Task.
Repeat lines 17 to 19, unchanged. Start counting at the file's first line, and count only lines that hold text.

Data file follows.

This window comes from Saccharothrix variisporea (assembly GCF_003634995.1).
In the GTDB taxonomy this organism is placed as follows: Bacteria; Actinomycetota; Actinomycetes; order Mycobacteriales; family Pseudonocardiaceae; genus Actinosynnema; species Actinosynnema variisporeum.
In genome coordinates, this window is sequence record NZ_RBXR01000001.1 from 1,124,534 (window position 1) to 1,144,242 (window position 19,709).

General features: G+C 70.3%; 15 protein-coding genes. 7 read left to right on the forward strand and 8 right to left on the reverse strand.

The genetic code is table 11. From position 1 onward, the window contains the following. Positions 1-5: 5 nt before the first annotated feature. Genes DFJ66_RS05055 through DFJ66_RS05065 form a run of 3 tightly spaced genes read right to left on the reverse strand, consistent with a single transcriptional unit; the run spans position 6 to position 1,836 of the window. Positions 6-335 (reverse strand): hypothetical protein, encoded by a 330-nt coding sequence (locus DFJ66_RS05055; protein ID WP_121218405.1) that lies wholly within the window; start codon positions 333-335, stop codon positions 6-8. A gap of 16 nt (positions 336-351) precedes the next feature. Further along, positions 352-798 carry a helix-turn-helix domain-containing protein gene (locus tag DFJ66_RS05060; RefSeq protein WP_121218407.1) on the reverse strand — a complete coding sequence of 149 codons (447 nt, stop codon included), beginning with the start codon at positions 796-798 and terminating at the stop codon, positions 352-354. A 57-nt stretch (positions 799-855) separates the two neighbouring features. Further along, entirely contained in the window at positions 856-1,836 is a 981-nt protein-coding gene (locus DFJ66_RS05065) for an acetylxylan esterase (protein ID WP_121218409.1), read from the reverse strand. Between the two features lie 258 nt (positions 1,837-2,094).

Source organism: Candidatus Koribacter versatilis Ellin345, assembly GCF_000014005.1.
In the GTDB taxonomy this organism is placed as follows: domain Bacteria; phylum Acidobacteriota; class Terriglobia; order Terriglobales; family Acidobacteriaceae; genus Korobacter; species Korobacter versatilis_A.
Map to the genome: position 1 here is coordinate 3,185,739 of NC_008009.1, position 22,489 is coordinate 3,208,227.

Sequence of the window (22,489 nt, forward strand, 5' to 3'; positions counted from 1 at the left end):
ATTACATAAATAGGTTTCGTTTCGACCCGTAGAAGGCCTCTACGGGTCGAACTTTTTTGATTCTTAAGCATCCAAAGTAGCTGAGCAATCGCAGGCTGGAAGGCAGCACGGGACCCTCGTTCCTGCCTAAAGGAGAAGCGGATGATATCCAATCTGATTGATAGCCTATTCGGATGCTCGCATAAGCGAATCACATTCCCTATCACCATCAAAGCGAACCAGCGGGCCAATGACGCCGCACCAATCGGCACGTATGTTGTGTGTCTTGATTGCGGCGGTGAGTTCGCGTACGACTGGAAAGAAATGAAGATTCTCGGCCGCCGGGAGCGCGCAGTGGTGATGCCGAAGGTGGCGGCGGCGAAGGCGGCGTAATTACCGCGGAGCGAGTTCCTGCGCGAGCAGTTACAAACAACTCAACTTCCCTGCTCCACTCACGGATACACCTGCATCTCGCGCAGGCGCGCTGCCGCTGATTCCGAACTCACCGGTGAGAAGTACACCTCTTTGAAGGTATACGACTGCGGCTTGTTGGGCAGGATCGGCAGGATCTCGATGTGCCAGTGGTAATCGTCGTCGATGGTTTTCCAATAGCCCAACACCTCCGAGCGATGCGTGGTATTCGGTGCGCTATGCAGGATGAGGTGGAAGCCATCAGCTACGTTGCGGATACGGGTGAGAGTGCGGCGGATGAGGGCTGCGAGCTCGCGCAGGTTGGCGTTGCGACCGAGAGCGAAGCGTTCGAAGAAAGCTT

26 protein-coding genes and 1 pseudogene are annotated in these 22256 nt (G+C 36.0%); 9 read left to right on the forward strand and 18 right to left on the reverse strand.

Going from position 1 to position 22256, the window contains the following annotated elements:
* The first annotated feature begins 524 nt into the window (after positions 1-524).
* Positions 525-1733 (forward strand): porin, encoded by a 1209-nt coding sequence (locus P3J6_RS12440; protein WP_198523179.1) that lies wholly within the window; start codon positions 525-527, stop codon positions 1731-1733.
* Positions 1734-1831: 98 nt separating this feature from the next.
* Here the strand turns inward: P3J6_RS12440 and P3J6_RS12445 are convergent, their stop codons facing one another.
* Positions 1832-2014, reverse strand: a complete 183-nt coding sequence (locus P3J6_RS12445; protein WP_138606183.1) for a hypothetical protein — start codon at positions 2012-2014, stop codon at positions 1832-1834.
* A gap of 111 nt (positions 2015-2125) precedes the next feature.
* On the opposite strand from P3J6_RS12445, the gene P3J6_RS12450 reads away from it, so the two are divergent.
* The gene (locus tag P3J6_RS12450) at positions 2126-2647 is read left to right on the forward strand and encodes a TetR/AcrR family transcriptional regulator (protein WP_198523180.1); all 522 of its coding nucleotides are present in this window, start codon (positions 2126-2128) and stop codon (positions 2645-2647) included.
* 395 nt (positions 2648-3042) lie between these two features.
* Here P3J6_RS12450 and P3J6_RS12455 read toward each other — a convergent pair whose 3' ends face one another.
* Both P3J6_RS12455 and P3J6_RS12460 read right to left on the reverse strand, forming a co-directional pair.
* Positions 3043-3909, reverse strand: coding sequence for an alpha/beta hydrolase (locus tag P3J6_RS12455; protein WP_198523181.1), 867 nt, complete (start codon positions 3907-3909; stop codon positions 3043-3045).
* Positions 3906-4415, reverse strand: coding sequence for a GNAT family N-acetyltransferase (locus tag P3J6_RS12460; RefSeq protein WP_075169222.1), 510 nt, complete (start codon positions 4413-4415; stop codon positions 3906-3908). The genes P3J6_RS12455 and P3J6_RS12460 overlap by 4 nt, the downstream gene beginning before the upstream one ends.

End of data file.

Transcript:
* Positions 1832-2014, reverse strand: a complete 183-nt coding sequence (locus P3J6_RS12445; protein WP_138606183.1) for a hypothetical protein — start codon at positions 2012-2014, stop codon at positions 1832-1834.
* A gap of 111 nt (positions 2015-2125) precedes the next feature.
* On the opposite strand from P3J6_RS12445, the gene P3J6_RS12450 reads away from it, so the two are divergent.